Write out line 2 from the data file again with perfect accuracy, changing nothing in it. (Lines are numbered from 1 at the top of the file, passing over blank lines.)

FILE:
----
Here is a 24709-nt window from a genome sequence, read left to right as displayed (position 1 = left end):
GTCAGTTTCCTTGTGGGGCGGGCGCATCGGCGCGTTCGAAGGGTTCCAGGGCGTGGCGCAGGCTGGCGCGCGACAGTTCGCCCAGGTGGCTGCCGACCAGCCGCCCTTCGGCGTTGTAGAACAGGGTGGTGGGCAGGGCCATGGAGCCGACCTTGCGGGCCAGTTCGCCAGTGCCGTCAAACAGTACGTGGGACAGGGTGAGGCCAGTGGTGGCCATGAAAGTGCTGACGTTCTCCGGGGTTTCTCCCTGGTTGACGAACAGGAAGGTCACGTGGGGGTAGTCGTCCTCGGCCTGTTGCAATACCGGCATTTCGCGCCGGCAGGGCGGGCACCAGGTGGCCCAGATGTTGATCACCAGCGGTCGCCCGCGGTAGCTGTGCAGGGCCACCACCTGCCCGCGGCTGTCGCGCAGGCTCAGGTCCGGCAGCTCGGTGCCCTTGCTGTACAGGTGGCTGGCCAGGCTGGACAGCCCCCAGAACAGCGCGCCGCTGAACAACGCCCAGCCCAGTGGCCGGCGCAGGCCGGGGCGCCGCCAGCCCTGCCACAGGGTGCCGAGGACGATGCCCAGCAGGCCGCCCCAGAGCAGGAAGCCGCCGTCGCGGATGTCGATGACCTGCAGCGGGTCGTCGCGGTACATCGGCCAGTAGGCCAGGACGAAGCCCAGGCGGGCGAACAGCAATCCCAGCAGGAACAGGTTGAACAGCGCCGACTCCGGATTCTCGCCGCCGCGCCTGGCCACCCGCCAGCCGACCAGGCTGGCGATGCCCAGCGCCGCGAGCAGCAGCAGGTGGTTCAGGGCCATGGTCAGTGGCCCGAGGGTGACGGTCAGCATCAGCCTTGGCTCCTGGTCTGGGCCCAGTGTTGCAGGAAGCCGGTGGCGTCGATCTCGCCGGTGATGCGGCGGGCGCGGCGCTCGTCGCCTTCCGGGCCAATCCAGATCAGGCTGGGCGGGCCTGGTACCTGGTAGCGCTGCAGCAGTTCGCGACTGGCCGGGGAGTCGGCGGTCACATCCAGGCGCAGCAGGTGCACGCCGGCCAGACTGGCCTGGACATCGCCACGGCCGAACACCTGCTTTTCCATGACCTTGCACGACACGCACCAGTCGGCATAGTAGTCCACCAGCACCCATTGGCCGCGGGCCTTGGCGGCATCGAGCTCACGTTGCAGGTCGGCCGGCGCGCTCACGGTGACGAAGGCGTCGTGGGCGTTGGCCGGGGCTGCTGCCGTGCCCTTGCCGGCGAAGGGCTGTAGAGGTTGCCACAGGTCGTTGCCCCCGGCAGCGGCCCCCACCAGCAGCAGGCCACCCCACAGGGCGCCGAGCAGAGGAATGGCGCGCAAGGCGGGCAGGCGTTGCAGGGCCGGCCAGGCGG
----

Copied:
GTCAGTTTCCTTGTGGGGCGGGCGCATCGGCGCGTTCGAAGGGTTCCAGGGCGTGGCGCAGGCTGGCGCGCGACAGTTCGCCCAGGTGGCTGCCGACCAGCCGCCCTTCGGCGTTGTAGAACAGGGTGGTGGGCAGGGCCATGGAGCCGACCTTGCGGGCCAGTTCGCCAGTGCCGTCAAACAGTACGTGGGACAGGGTGAGGCCAGTGGTGGCCATGAAAGTGCTGACGTTCTCCGGGGTTTCTCCCTGGTTGACGAACAGGAAGGTCACGTGGGGGTAGTCGTCCTCGGCCTGTTGCAATACCGGCATTTCGCGCCGGCAGGGCGGGCACCAGGTGGCCCAGATGTTGATCACCAGCGGTCGCCCGCGGTAGCTGTGCAGGGCCACCACCTGCCCGCGGCTGTCGCGCAGGCTCAGGTCCGGCAGCTCGGTGCCCTTGCTGTACAGGTGGCTGGCCAGGCTGGACAGCCCCCAGAACAGCGCGCCGCTGAACAACGCCCAGCCCAGTGGCCGGCGCAGGCCGGGGCGCCGCCAGCCCTGCCACAGGGTGCCGAGGACGATGCCCAGCAGGCCGCCCCAGAGCAGGAAGCCGCCGTCGCGGATGTCGATGACCTGCAGCGGGTCGTCGCGGTACATCGGCCAGTAGGCCAGGACGAAGCCCAGGCGGGCGAACAGCAATCCCAGCAGGAACAGGTTGAACAGCGCCGACTCCGGATTCTCGCCGCCGCGCCTGGCCACCCGCCAGCCGACCAGGCTGGCGATGCCCAGCGCCGCGAGCAGCAGCAGGTGGTTCAGGGCCATGGTCAGTGGCCCGAGGGTGACGGTCAGCATCAGCCTTGGCTCCTGGTCTGGGCCCAGTGTTGCAGGAAGCCGGTGGCGTCGATCTCGCCGGTGATGCGGCGGGCGCGGCGCTCGTCGCCTTCCGGGCCAATCCAGATCAGGCTGGGCGGGCCTGGTACCTGGTAGCGCTGCAGCAGTTCGCGACTGGCCGGGGAGTCGGCGGTCACATCCAGGCGCAGCAGGTGCACGCCGGCCAGACTGGCCTGGACATCGCCACGGCCGAACACCTGCTTTTCCATGACCTTGCACGACACGCACCAGTCGGCATAGTAGTCCACCAGCACCCATTGGCCGCGGGCCTTGGCGGCATCGAGCTCACGTTGCAGGTCGGCCGGCGCGCTCACGGTGACGAAGGCGTCGTGGGCGTTGGCCGGGGCTGCTGCCGTGCCCTTGCCGGCGAAGGGCTGTAGAGGTTGCCACAGGTCGTTGCCCCCGGCAGCGGCCCCCACCAGCAGCAGGCCACCCCACAGGGCGCCGAGCAGAGGAATGGCGCGCAAGGCGGGCAGGCGTTGCAGGGCCGGCCAGGCGG